2018 Draft crop shaping up

Dan Stewart2018 Draft Center, IIHF, NCAA, OHL, QMJHL, USHL, WHL

Photo by Tommy Holl

Here we are, at the halfway point of the 2017-18 season.

Time flies, doesn’t it?

One thing we have learned over the course of that time is that the 2018 NHL Draft indeed holds some franchise changing talents.

A handful of gems at the top end that we believe have the ability to step right in and contribute to improving the fortunes of the organizations that are lucky enough to select them this June.

Whether that is the drafts top-ranked talent in exciting Swedish defenseman Rasmus Dahlin of Frolunda, who seemingly produces a weekly highlight worthy offensive rush from his play in the SHL, or the rising Halifax winger Filip Zadina, who has been destroying competition in the QMJHL and will look to do the same while playing top line minutes in the NHL as early as next season.

We feel the teams selecting among the first five or six picks have a strong chance to add a future core piece to their rosters from this draft class.

Among the upper tier talents available are Dahlin, who we feel is in a class of his own.

There are plenty who follow.

Andrei Svechnikov of the Barrie Colts, Zadina, and Brady Tkachuk of Boston University headline an emerging forward tier. Defensemen Adam Boqvist of Brynas and Quinton Hughes of the University of Michigan round out the top echelon of talents as we see it.

Svechnikov and Tkachuk both play a really strong offensive power game that infuses high-end vision, determination and finishing skills along with size and strength.

Boqvist and Hughes are high-end distributors who use shifty moves, strong vision and high-end intelligence to control the pace of play from the back end.

The strength of this class is definitely found in the talent coming from European countries with as much as 60 percent of the first round talent originating from countries like Russia, Sweden, Finland and the Czech Republic.

The United States also makes up a large portion of the remaining talent, with Canada specifically experiencing a down year from what it is used to producing at the NHL draft.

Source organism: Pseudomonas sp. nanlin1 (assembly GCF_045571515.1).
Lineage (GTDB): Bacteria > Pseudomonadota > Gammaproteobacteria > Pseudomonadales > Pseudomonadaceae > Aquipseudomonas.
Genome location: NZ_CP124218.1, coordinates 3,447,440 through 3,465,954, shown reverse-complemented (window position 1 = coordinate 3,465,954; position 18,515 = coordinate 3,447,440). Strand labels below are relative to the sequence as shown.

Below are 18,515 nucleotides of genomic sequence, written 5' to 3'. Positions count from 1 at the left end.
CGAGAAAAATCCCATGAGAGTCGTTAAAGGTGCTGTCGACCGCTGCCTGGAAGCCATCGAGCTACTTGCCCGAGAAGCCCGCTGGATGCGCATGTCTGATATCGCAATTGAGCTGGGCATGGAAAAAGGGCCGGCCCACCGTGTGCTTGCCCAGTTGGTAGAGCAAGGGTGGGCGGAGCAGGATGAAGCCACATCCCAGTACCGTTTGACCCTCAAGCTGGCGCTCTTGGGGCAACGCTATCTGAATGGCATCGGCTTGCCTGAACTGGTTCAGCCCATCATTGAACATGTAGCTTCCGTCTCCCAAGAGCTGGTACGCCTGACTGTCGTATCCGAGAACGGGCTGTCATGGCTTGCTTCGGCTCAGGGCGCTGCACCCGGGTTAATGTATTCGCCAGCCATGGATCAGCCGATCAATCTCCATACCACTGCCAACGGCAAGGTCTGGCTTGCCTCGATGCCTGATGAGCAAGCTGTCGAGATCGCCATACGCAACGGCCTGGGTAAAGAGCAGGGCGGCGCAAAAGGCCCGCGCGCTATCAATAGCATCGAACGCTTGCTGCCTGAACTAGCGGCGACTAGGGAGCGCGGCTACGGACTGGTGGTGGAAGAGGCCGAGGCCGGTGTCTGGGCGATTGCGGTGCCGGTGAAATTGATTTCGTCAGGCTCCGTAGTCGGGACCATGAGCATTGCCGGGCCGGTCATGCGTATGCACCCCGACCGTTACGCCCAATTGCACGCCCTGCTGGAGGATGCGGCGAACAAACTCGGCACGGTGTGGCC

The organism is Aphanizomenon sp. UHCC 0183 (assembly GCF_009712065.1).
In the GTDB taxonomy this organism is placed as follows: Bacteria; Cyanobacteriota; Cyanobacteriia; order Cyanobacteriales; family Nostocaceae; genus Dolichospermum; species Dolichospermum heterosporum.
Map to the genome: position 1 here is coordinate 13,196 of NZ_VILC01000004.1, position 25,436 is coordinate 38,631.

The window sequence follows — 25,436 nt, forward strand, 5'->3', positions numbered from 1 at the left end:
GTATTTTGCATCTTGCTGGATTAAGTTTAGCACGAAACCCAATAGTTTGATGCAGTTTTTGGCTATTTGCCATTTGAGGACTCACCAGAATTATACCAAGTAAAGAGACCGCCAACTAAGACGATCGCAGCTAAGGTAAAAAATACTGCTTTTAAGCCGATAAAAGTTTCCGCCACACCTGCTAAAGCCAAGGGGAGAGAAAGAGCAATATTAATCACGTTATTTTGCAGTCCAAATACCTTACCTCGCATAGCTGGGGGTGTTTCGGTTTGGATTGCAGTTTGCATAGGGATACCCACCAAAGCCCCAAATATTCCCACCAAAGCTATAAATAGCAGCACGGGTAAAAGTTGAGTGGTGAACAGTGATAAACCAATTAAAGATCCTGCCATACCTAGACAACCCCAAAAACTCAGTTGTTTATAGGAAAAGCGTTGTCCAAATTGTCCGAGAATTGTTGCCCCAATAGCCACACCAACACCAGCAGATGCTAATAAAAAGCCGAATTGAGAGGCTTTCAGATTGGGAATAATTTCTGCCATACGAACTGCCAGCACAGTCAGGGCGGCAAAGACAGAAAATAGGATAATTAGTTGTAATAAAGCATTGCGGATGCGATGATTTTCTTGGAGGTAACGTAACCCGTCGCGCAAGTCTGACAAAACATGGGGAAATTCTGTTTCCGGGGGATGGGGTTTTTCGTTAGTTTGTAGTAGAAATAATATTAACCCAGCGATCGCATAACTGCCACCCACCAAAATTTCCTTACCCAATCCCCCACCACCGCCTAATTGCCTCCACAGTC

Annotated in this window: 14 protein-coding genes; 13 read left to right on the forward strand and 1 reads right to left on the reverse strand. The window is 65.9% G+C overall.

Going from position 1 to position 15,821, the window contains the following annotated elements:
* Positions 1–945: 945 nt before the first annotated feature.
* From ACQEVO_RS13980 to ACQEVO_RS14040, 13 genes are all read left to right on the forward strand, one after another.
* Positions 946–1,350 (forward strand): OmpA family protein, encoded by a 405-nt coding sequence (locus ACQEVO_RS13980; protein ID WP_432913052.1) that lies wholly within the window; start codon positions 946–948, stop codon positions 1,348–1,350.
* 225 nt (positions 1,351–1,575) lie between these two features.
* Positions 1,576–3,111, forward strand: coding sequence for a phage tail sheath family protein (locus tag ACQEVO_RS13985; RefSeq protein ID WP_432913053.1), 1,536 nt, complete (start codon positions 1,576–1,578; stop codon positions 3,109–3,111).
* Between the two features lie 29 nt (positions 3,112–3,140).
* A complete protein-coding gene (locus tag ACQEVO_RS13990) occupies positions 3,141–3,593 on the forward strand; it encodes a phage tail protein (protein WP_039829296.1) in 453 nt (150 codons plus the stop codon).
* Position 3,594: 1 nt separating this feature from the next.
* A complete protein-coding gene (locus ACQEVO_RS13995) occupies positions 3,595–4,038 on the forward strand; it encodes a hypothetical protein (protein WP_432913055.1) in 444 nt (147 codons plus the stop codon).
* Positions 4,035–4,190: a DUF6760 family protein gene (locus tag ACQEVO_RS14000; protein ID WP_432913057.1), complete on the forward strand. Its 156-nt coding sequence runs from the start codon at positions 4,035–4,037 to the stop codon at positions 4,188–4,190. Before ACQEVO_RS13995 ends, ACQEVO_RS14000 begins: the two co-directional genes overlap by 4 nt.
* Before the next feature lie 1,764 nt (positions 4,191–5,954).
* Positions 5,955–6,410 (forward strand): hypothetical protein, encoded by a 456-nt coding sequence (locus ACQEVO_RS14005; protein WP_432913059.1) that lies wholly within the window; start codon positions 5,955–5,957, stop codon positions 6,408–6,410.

There looks to be some very solid depth to this class, as there are other forward and blueline prospects available that we feel strongly will become impact NHL players after a few seasons of further development.

Some may even end up being better NHL players than a few names at the top end of our ranking.

Need a top-4 defensemen?

There are a number of solid blueliners, of all types, with top-four upside that we’re pretty excited about. They’re sprinkled, at this stage, among the top 100 prospects available. With plenty of wildcards, the onus will be on NHL clubs to further their development after drafting.

It doesn’t appear as though the same can be said for help down the middle.

It’s not a great crop of talent for NHL teams looking to find that future top-line, offensive center as top line wingers seem to be the forwards ‘du jour’ in 2018.

Thoughts in the crease?

The goaltender crop this year, while lacking that top tier talent, has a few bright spots such as Jakub Skarek, who although disappointed with his World Juniors showing, has played well in the Czech’s top league.

Olivier Rodrigue and Alexis Gravel, as well as Finnish stopper Justus Annunen, all look solid. But on the whole, this crop in the crease has been a bit disappointing as many of the names we were excited about heading into the year have failed to live up to expectations.

That does not mean there won’t be future NHL puck-stoppers to come out of this crop. It just means that finding them might be a little more difficult and a team might need to have more patience, as they develop to see what you have.

Overall we are excited about the prospects available, especially those at the top end, in 2018, and feel NHL teams should be able to pull future roster players out of this deep and talented crop well into the second day.